31-1 Fall Issue
Entertaining the Bakersfield Way by Yana Todorova
This is my new twist on the classic Italian combo of melon and prosciutto.
Written by Lynn Pitts
It’s that time of year again, late summer, when Mrs. P answers your garden questions. The daylight hours may be growing shorter, but they’re not growing cooler. So, crank up the old AC, pour yourself a tall iced tea, and relax inside while I solve your outside problems.
Question: How can I control the Bermuda grass that continually creeps into my front flower bed? I’m really desperate and will try anything short of a blowtorch. Help!
Answer: The blowtorch was, actually, going to be my first option. Option 2 is total war and the enemy is one tough turf. What you’ve got is Common Bermuda grass (Cynodon dactylon) and was the original grass seed spread in many home yards in Bakersfield. It was a cheap, good, drought-tolerant lawn for large, sunny areas. The bad news is that Common Bermuda grass will invade shrub plantings and flower beds by seed and spreading, iron-like roots. Remember, Common Bermuda is the culprit, not Hybrid Bermuda grass which does not self sow or spread. Here’s my solution, which while drastic, will solve the problem. It’s worked for me. Mark off the flower bed with edgers sunk into the ground. I’ve used those black eco edgers which click together and are pounded into the ground. Next, dig out and dispose of any plants remaining in the bed. Seriously, don’t even think of transplanting because they’re contaminated with “The Enemy.” Give the flower bed a thorough spray of weed and grass killer. Spread a good quality weed cloth over the area, one that says it will last at least 7 to 10 years. Anchor with U-pins or pegs. Cover the area with a minimum of four inches of crushed rock. Top with flagstone pavers or larger river rocks. Group lightweight resin containers in large and medium sizes; fill with a mix of perennial colorful shrubs and annuals. Voilà! No more weeding! To avoid hand-watering, set up a drip-irrigation system attached to one or more of your underground sprinkler heads.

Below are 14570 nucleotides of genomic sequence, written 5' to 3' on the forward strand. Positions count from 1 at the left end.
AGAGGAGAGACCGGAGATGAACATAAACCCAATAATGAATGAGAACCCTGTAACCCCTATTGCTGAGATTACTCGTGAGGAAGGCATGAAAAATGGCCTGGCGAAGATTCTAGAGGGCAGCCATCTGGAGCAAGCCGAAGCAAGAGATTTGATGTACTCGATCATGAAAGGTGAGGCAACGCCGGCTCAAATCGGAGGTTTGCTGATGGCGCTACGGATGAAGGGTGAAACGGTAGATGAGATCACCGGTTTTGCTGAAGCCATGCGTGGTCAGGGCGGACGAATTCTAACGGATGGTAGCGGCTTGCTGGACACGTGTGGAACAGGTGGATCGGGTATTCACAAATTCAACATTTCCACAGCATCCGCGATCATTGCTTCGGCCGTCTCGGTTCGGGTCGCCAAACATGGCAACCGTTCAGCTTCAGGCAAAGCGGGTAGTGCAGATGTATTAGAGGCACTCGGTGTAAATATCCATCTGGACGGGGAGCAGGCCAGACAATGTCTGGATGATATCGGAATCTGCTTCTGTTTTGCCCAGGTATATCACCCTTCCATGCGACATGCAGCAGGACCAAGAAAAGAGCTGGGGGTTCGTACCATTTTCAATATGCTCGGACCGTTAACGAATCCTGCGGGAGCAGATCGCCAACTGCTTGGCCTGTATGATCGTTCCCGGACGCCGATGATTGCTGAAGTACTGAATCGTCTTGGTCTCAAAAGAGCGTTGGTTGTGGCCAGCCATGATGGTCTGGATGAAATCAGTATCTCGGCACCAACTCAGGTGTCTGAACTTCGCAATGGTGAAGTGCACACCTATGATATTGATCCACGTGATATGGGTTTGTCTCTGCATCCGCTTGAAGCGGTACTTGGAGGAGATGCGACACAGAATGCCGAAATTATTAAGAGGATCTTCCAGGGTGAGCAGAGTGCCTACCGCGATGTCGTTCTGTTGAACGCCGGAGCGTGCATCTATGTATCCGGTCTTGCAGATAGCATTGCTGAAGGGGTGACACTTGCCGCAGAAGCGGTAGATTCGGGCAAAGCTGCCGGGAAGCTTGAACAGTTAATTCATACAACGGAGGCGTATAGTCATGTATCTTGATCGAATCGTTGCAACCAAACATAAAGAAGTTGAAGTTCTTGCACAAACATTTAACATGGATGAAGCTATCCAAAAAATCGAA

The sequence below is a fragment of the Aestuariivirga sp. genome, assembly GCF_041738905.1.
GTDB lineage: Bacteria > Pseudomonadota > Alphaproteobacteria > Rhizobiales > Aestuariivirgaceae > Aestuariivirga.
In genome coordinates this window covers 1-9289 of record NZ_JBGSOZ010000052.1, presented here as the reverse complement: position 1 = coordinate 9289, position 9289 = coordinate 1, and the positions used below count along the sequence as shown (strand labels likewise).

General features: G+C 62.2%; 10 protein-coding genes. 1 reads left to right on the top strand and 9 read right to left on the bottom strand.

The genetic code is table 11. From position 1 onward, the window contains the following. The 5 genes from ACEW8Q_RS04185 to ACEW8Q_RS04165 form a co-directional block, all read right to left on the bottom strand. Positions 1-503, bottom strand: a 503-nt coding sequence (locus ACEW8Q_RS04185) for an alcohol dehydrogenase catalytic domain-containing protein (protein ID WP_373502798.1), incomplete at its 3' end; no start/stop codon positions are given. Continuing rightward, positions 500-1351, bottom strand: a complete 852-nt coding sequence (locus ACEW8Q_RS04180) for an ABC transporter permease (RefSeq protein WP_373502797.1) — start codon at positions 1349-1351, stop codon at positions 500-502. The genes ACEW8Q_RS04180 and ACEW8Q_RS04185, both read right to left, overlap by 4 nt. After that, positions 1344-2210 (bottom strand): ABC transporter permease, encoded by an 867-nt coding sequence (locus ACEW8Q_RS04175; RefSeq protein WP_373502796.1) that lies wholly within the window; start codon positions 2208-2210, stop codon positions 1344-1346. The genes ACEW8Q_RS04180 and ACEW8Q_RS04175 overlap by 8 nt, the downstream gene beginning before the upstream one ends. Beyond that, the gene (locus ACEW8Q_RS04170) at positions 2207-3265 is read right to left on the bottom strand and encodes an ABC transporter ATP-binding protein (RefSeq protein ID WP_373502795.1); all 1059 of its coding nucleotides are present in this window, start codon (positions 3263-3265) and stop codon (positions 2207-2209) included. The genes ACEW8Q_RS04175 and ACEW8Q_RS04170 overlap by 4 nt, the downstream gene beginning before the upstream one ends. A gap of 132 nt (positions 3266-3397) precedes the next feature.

Question: I want to feature the color chartreuse in my garden. What do you suggest?
Answer: Did you know that chartreuse refers to the color of a liqueur made by the monks of Chartreux in France? The lustrous rich yellow-green comes from a composition of the herbs and spices used; balm, hyssop, angelica leaves, cinnamon bark, mace, and saffron. After a 10-day infusion in distilled alcohol and sugar, the liqueur is ready to be imbibed. But I digress. The color chartreuse in the garden became popular a few years ago when the retro look crossed over to the outdoors. Paired with rich, deep blues or purples, chartreuse-colored plants pep up a garden. You can’t beat the zing of the zinnia ‘Envy’ for a spectacular annual flower. I plant the seeds every year and think their color improves if they’re grown in an area with afternoon shade. Because zinnias love hot weather, it may not be too late to plant the seeds now and they should come up quickly and bloom until November. Nicotiana ‘Lime Green’ with starry flowers is a good harmonizer with hot pinks. For a perennial with enormous pop, the bright chartreuse colored leaves of Mexican Orange Blossom takes the prize. The botanical name is Choisya ternata. The variety I grow is called ‘Sundance’ and is grown commercially by Monrovia. Fragrant orange blossom-like flowers bloom in early summer, but the chartreuse leaves provide year-round color. Mexican Orange Blossom will eventually grow 5- to 6-feet tall and wide in partial to full sun. I’m also a big sucker for Coleus. Even though they can’t take a lot of sun, they need warm temps. Coleuses are one big retro color show in a pot. Flintstone Heaven! Chartreuse, purple, orange, salmon, green, red, and brown colors...and that’s on only one leaf!